We all know what happened next. The government-debt crisis hit in 2009 – and, suddenly, Real Greece came tumbling back down the ladder. GDP crashed by more than a quarter; youth unemployment climbed above 50 per cent; pensions and wages were cut by more than a third.
Tourist Greece took a brief hit just after the crisis – with tourists falling from 17 million in 2008 to 11 million in 2012. But, ever since, numbers have been soaring by more than 10 per cent a year, to that record of 23.5 million in 2015.
And so the gap between the Two Greeces yawns wider and wider.
Occasionally, the two worlds collide, on the rare occasions tourists have to deal with the local infrastructure. On the road near Myrtos, on the north-west coast of Cephalonia, landslides mean the crash barriers have fallen down the hillside – and there isn’t the money to repair them.
But, once you get to Fiskardo, Cephalonia’s smartest little yacht spot, everything is just as it should be in Tourist Greece; the harbour is crammed, side to side, with a flotilla of yachts from the Sunsail holiday company. As the British holidaymakers stream off their yachts, exchanging salty seadog tales, there’s no sign of recession in the harbourside, with its Italianate shops and restaurants – a legacy of Venetian rule from the 16th to the 18th centuries. The sardines are fresh, the Mythos beer is chilled, the waiters are their charming and hyper-efficient selves.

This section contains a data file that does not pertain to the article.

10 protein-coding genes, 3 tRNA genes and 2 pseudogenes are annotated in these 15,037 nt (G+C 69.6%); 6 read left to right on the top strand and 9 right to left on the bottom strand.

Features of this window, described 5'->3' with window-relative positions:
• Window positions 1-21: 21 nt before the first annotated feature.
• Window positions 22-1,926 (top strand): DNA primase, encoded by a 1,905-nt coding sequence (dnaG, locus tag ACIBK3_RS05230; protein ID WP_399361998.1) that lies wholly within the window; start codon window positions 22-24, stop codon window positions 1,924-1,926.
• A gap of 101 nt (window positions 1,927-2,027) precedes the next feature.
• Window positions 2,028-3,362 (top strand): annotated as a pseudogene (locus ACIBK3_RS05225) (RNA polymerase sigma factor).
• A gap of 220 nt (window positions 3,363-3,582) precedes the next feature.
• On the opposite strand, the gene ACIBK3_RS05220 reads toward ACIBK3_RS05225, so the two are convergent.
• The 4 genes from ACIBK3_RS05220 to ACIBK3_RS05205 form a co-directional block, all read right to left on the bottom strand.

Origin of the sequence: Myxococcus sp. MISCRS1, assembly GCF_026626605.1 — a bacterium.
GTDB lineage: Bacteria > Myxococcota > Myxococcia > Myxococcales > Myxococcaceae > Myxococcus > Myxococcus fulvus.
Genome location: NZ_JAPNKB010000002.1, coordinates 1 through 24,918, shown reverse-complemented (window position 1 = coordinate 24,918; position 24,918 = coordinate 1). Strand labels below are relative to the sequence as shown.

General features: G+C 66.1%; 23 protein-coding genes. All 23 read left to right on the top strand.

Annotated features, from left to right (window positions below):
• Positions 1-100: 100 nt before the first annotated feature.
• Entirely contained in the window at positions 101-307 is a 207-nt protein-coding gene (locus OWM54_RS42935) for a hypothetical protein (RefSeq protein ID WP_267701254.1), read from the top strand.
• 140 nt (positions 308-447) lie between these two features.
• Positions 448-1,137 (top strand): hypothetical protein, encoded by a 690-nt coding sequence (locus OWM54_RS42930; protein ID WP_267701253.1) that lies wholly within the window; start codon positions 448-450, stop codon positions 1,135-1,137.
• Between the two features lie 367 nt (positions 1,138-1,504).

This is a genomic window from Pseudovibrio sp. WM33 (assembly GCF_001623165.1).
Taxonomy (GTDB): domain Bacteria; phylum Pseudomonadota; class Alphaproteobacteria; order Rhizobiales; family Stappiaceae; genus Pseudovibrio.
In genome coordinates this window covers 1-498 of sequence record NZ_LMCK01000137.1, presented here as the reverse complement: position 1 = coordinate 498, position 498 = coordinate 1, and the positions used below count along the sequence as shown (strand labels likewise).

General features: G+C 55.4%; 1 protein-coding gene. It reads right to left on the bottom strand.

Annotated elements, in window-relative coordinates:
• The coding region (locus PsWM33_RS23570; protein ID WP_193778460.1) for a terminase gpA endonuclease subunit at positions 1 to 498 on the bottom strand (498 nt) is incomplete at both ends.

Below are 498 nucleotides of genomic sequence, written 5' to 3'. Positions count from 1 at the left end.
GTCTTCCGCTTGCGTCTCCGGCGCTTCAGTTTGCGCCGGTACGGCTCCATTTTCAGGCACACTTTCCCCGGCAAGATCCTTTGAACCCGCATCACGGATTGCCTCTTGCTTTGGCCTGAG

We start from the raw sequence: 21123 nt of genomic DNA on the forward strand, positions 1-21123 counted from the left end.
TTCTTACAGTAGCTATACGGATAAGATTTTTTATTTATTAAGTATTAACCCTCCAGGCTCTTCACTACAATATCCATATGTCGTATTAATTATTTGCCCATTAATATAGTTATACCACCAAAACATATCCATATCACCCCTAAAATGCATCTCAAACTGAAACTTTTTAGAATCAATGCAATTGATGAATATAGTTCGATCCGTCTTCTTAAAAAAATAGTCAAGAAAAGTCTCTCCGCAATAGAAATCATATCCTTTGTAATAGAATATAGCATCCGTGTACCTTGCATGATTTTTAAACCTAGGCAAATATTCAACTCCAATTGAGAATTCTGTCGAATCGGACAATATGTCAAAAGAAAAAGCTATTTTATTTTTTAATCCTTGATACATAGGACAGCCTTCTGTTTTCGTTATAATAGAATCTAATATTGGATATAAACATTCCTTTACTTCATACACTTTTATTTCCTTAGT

No Greek objects to the gulf between Tourist Greece and Real Greece. They appreciate what a money-spinner Tourist Greece is; they also retain the ancient Greek idea of ‘xenia’, or hospitality to strangers – a concept well-known to Odysseus, ruler of Cephalonia’s neighbouring island of Ithaca.
More extraordinarily, they still want to stay in the euro. After five years of travelling round Greece, writing a book about Odysseus, I’ve yet to meet a single Greek who wants to leave.
Yes, they rage about Germany, Tsipras and the troika – the European Commission, the European Central Bank and the International Monetary Fund – that has failed to resurrect their desperate economy.
But still they keep ahold of the euro, for fear of something worse. All the Greeks I’ve talked to over the years are keen, too, on Britain staying in the EU; partly out of Anglophilia – but also because they still think of EU membership as a corrective to half a millennium of oppression.
400 years of Ottoman rule only ended 180 years ago in the Greek War of Independence – poor old Byron died in the war in 1824, just across the water from Cephalonia, at Missolonghi.
Even since independence, life has been pretty rocky. In 1893, Greece went bankrupt. Then came Nazi occupation, followed by a civil war between Communists and anti-Communists; the 1967 coup by the colonels; and the abolition of the monarchy in 1973.
You can see why the EEC was greeted with open arms in 1981. 35 years on, it’s harder to see why Greeks cling on to the EU, as their living standards fall so drastically behind the northern European tourists who belong to an entirely different economic universe.
Who’d want to stay a member of a club where only foreign members get club class treatment?
Harry Mount’s ‘Odyssey – Ancient Greece in the Footsteps of Odysseus’ (Bloomsbury) is now out in paperback